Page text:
Excel 2016 forecast is a new feature with the ability to automatically create a forecast of your time based data. You can use this to forecast projected sales or costs for a variety of uses. It doesn’t even need to be financial data – you can use it to forecast anything that occurs over a time period.
When you use this new feature, Excel will automatically add a sheet with a forecast chart and a table showing the original data along with the forecast amount.
You will need two or more pieces of time/date data.
Below is a sample of nine months of data. Notice that there is no title for each column in the sample data. The Excel 2016 forecast will automatically add a title if there isn’t one, or will use the titles that are already there for each column.
Next, select the data series. You can click in only one cell of the data, as Excel will know to use all the data in the series. Then, under the forecast section of the data tab, click forecast sheet.
This will open up a form allowing you to change criteria before the forecast is automatically created.
You can preview the forecast chart, choose between a line chart and a column chart, change when the forecast will end, as well as several other options if you click the drop-down arrow beside ‘Options’.
For the example data of nine months, the default forecast end was for another three months, bringing the total to one year.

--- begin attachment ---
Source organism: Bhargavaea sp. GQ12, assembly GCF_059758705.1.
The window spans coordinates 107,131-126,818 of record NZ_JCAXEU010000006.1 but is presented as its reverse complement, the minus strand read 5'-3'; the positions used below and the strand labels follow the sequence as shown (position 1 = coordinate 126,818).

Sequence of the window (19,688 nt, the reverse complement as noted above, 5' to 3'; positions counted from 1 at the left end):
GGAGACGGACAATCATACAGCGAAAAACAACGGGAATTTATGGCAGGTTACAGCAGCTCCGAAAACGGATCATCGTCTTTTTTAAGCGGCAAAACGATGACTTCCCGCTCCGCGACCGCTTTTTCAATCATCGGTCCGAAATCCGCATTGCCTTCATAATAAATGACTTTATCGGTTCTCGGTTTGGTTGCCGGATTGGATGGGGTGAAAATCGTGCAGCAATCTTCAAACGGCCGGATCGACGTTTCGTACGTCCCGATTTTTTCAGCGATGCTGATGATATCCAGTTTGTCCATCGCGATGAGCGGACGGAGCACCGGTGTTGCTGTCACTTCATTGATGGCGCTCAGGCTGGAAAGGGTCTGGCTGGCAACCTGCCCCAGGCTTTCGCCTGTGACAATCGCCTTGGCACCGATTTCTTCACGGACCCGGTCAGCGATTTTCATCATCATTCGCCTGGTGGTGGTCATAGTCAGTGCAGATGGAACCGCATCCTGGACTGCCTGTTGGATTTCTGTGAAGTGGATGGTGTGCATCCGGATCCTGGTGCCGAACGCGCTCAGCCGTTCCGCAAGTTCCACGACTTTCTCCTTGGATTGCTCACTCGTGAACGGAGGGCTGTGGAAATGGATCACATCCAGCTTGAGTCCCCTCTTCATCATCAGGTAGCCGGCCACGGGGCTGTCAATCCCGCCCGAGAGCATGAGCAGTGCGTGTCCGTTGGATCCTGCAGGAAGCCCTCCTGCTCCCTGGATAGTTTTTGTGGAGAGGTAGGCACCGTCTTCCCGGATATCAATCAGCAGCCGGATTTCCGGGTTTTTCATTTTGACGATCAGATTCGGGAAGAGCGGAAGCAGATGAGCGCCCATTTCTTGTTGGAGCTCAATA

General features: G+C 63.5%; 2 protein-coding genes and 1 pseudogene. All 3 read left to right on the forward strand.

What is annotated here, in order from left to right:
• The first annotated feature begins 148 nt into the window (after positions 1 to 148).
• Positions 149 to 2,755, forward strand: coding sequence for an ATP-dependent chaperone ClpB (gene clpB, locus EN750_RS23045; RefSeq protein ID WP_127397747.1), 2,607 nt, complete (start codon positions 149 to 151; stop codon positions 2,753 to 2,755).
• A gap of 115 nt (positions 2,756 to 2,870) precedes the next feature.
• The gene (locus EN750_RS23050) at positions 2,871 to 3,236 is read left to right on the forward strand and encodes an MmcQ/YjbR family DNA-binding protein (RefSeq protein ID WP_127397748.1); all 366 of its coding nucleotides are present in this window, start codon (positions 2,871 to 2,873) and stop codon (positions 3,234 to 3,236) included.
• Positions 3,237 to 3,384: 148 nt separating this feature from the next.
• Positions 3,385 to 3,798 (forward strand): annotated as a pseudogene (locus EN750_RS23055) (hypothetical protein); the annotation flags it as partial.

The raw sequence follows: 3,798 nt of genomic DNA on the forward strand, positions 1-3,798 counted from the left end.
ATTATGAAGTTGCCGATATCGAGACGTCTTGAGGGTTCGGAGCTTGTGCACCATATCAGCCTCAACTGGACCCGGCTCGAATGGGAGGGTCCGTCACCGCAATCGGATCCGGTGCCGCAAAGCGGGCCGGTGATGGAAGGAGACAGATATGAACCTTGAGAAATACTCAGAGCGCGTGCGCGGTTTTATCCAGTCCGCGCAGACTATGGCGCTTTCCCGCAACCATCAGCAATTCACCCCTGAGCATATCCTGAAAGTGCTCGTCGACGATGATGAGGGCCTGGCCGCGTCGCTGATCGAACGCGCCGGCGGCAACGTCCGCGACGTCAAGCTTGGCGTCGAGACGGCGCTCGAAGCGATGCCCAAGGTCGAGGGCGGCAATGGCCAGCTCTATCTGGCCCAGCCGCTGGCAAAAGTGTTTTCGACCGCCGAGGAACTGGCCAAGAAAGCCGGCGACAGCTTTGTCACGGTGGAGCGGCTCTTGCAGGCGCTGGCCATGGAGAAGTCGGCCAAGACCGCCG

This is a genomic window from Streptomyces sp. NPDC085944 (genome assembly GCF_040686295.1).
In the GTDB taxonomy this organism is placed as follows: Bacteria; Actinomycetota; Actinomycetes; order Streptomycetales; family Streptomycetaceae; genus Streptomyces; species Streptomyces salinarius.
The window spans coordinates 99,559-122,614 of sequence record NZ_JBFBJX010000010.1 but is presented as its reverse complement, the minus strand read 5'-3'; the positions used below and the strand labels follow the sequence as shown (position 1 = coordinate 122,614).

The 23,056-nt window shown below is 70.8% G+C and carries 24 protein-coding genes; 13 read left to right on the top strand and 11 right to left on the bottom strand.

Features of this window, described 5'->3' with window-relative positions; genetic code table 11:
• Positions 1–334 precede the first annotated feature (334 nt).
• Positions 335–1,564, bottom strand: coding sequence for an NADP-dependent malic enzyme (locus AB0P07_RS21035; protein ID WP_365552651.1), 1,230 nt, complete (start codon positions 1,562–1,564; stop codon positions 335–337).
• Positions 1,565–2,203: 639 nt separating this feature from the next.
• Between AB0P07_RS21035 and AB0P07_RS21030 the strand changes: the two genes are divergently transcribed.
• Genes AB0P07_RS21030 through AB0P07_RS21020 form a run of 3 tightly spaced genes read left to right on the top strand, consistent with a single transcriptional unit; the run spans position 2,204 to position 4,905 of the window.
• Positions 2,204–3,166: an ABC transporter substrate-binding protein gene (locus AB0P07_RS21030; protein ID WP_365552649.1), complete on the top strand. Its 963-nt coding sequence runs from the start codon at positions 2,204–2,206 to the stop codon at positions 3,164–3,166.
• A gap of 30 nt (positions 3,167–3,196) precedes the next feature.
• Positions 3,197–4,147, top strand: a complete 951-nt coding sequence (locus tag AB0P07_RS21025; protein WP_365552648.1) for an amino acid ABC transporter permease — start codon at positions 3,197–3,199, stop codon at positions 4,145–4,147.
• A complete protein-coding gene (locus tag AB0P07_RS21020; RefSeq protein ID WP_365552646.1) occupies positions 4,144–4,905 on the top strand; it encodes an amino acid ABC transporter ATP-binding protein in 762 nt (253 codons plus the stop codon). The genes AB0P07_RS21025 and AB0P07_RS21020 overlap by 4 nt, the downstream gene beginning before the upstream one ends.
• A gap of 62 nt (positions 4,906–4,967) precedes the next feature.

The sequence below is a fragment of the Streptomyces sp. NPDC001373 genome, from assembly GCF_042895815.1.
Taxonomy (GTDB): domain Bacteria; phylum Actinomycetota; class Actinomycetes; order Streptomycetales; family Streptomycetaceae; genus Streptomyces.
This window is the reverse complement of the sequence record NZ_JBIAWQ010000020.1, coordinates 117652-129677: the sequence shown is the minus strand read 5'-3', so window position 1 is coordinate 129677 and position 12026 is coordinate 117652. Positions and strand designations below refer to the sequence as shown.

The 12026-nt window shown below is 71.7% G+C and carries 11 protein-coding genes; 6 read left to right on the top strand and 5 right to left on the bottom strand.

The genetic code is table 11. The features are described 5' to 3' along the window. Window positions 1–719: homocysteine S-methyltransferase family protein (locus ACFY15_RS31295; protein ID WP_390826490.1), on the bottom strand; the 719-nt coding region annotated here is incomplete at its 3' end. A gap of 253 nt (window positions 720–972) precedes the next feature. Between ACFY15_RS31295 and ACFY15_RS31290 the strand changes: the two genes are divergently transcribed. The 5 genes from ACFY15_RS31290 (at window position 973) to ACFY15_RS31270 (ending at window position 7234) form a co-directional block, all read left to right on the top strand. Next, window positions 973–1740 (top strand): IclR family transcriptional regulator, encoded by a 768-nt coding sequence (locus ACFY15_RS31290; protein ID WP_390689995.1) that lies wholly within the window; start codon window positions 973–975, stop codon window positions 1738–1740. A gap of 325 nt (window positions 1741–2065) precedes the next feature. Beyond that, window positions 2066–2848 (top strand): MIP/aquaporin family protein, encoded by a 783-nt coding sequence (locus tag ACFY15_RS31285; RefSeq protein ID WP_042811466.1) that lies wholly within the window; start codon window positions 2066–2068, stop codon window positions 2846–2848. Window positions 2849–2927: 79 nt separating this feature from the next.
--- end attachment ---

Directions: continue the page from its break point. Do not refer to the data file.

If you leave all the options as default, and then clicking ‘Create’, Excel will add a new sheet to your document, placing a table and a chart as shown below to that newly added sheet.
Creating a Custom Forecast
You can change the month the forecast starts, by selecting months before the end of your actual data. Doing this lets you see how accurate the Excel forecast is compared what actually happened.
In the image below, the forecast month was moved from September to July. Notice that the forecast created for August and September was actually lower than what really happened. Ah, the perils of forecasting!
The confidence interval shows the possible range that the forecast could swing between, either higher than the forecast or lower.
This shows the effects of how confident you are that the forecast will be as predicted. This helps you decide how accurate the forecast could be.
A smaller percentage assumes more confidence in the forecast, and a larger percentage assumes less confidence in the forecast.
Shown below is the default 95% confidence interval, with a 25% confidence interval below it.
Represents the length of the seasonal pattern. The default setting is to automatically detect the pattern.
Timeline Range & Value Range
This is where you can change the range used. Both values need to match.
Fill Missing Points Using
The default is interpolation, which means that missing points will be the weighted average of its nearest points as long there is less than 30% missing.
Select zero from the drop-down list to replace them with zeros.
Aggregate Duplicates Using
If your data has more than one duplicate date value, Excel defaults to average the values. You can change it to do other functions instead of averaging here.
Include Forecast Statistics
Checking this box will add a table to the right of the data table created. This second table will show the measures used.
Excel’s new forecast feature really simplifies and visualizes the projecting and forecasting of values.
Try out this new Excel 2016 forecast tool, and create some amazing projections.
Let me know in the comments if you have any questions or ways that you have used this exciting new feature.